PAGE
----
and make provisions for anymatter which is tobe or may br prescribed and for such incidental and supplementary matters as may, in the opinion of the Central Government, be expedient or necessary for giving effect to this Act.'

(5) Now, efore referring to the Foreigners Order enacted in exercise fo the powers contained in S. 3 of the Act it is relevant to point out that from S. 3 above the object of the Act appears to be a to provide for prescribing, regulating and restricting amongs other things the preence and contained presence of a foreigners in India. What appears to have been intended it to confer power on the executive authority to prescribe and specifiy conditions for continuance of a foreigner in India. Exteremly wide kind of or unlimited restrictions and prohibitions and rgulations can be validly prescribed and specified. The Legislature intended to give widest possible powers to the Government for obvious reasons. A foreigner is not entitled to any guarantees or fundamental rights as a citizen is estitled to under the Constitution. A foreigner can be dangerous to security of India. His presence may be undersirable for security of India. His presence may be underable for any reason of any kind and it appears to have been intended by the Legislature to leave the whoe matter of the foreigner's presence in India to the executive discretion of the Government. The provisions as contained in S. 3 make this object of the Act abundantly clea. The last wors in the sub-section (2) of section 3 of the Act show the wide character of the powers intended to be conferred on the Government. The power is given to make provision for any mater which is to be or may be prescribed and for such incidental and supplementary matters which may be deemed expedient or neceassary by the Government for giveing effect to the Act. I have accordingly no doubt that under the several items mentioned in sub-section (2) of section 3 there is power vested in the Central Government including the power to direct a foreigner in connection with his residence in India to report every day to the police authority as mentioned in clause (a) of the impugned order...... It is not as if there is no jurisdiction under the Act to make such an order. Even if I come to the conclusion that there was under Clause 11 of the Foreigners Order referred to in the impunged order no power in the respondent to direct the petitioner to report every day to the police authority I would be justified in holding that such power was intended to be conferred on the Central Government that if not under Clause 11 such power was otherwise also vested and I should not, having regard to the antecedents of the petitioner be justified in giving him the relief which he wants by way of writ.

(6) The relevant part of Clause 11 of the Foreigners Order runs as under:

'11. Powers to impose restrictions on movements etc: The civil authority may, by order in writing direct that any foreigner shall comply with such conditions as may be specified in the order in respect of:

(1) his place of residence.

(2) his movements.

(3) x x x x

(4) x x x x'

(7) Mr. Buch has contended that I must give effect to the marginal note and/or heading in this clause and also to the word 'movements' as 'restrictions' has been used in the marginal note in the same sense as the same has been used in the Act in S. 3(2)(e)(ii). He says that the word 'restrictions' imports directions of a negative character and not of a positive character such as to report to the police authorities as contained in the impugned order. Mr. Kantawala for the respondent has contended that the provisions of Clause 11 are clear, and that I should not at all look to the mariginal note or the heading of that clause for the meaning of the word 'movements' as used in sub-clause (2) of Clause 11. He ;Dictionary the meaning of the word 'movements' (mentioned as in the 2nd column of page 728 of Vol. 6 in the Murray's English Dictionary) under sub-heading (d) wher it is stated as follows: 'Chiefly pl: Actions, activities, doings of a person or body of persons'. He has contended that having regard to this meanging of the word 'movements' and having regard to the object of the Act as already mentioned by me above the true meaning of Clause 11(2) of the Foreigners Order is that the civil authorities can place any conditions on 'actions, activities or doings' of a foreigner. He has contended that the reporting to the police authority is directly a condition on the actions or activities or doings of the petitioner and therefore the respondent had jurisdiction to make the impugned order.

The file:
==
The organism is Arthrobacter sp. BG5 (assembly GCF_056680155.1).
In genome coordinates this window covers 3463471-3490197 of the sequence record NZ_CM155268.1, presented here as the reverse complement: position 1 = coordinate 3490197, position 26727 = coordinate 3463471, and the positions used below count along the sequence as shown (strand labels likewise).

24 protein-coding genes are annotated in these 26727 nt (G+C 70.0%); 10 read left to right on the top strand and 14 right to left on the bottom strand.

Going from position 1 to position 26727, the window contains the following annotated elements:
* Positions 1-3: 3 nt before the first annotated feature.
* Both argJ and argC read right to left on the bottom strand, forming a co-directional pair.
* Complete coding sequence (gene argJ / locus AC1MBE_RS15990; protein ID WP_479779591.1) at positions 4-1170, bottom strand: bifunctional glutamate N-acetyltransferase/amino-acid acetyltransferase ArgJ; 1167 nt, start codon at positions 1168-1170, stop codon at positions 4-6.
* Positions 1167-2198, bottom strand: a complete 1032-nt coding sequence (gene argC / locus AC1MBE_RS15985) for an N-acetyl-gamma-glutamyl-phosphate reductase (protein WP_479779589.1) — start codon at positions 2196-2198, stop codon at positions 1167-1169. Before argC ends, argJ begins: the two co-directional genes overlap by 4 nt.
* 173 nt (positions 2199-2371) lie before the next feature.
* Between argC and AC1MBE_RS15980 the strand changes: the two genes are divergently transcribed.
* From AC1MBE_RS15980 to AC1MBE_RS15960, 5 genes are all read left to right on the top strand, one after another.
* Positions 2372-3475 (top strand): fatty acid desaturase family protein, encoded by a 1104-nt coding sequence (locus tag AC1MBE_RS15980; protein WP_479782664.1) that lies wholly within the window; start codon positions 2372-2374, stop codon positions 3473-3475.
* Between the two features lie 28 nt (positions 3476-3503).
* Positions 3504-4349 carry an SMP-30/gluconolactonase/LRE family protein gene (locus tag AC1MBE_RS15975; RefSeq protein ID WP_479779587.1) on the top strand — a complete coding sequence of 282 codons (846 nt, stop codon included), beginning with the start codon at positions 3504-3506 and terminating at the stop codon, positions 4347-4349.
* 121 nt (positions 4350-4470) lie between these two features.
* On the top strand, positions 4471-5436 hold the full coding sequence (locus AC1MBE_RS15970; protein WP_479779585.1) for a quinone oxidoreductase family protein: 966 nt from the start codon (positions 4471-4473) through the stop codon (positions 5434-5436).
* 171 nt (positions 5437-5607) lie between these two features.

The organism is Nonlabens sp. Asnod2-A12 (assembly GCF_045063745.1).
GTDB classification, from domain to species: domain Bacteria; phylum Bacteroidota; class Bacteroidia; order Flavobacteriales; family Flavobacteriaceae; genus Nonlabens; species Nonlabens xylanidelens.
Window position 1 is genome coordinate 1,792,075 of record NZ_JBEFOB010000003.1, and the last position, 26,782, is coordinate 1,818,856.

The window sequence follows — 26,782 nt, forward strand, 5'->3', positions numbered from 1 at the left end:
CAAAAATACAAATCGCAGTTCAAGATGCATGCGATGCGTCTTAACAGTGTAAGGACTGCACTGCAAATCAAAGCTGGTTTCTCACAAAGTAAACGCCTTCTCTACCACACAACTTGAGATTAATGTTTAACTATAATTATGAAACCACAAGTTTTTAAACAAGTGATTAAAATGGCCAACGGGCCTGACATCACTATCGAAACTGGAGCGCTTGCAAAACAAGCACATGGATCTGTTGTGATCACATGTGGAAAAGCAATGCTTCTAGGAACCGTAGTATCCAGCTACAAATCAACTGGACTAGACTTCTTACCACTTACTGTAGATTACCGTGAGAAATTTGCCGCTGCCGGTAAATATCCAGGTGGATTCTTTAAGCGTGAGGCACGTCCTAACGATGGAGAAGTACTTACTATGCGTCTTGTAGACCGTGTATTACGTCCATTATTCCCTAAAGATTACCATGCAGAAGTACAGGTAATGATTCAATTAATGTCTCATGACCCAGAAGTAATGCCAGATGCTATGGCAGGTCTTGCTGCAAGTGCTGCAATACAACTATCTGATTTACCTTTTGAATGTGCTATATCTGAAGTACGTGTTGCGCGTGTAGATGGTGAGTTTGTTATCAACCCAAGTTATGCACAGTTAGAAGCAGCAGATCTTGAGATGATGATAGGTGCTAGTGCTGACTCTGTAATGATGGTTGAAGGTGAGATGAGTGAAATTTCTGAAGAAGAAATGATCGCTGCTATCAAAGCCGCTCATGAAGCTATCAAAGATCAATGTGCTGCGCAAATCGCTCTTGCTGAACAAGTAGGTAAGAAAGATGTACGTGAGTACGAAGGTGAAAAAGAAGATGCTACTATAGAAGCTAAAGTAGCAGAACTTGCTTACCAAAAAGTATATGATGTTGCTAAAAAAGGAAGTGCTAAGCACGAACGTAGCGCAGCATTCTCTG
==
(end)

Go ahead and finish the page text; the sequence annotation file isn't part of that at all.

(8) In my view it is important to bear in mind that the word used is plural, viz., 'movements' and not 'movements'. The conditions whenever they relate to movements, i.e., activities of a foreigner, may be specified in an order made under Clause 11(2). The condition to report to the Inspector of Police relates to the activity of the petitioner. It is not something foreign to the activity of the petitioner. I do not accept the contention of Mr. Buch that a condition relating to movements must be with reference to the movement of a foreigner from one place to another. The general condition as to the activities or a particular condition with reference to any activity of a foreigner would be justifiable under the provisions of Clause 11. I must admit that I have come to this construction with certain hesitation. But having regard to the general scheme of the Act and the object as aforesaid of the Act, I must give widest possible meaning to the Clause 11 in the Foreigners Order and hold that the same is intended to empower the civil authorities to take action of the kind contained in that impugned order. Iat is for this reason that I have given general meaning to the word 'movements' and come to the conclusion that the respondent had jurisdiction to make the impugned order and was justified in imposing the condition as contained in clause (a) of the impugned order. I do not agree that the contitions imposed must be negative and cannot be of positive kind.

(9) Having regard to my aforesaid finding, the petitioner is not entitiled to any relief. The petition is dismissed with costs. Rule discharged.

(10) Petition dismissed.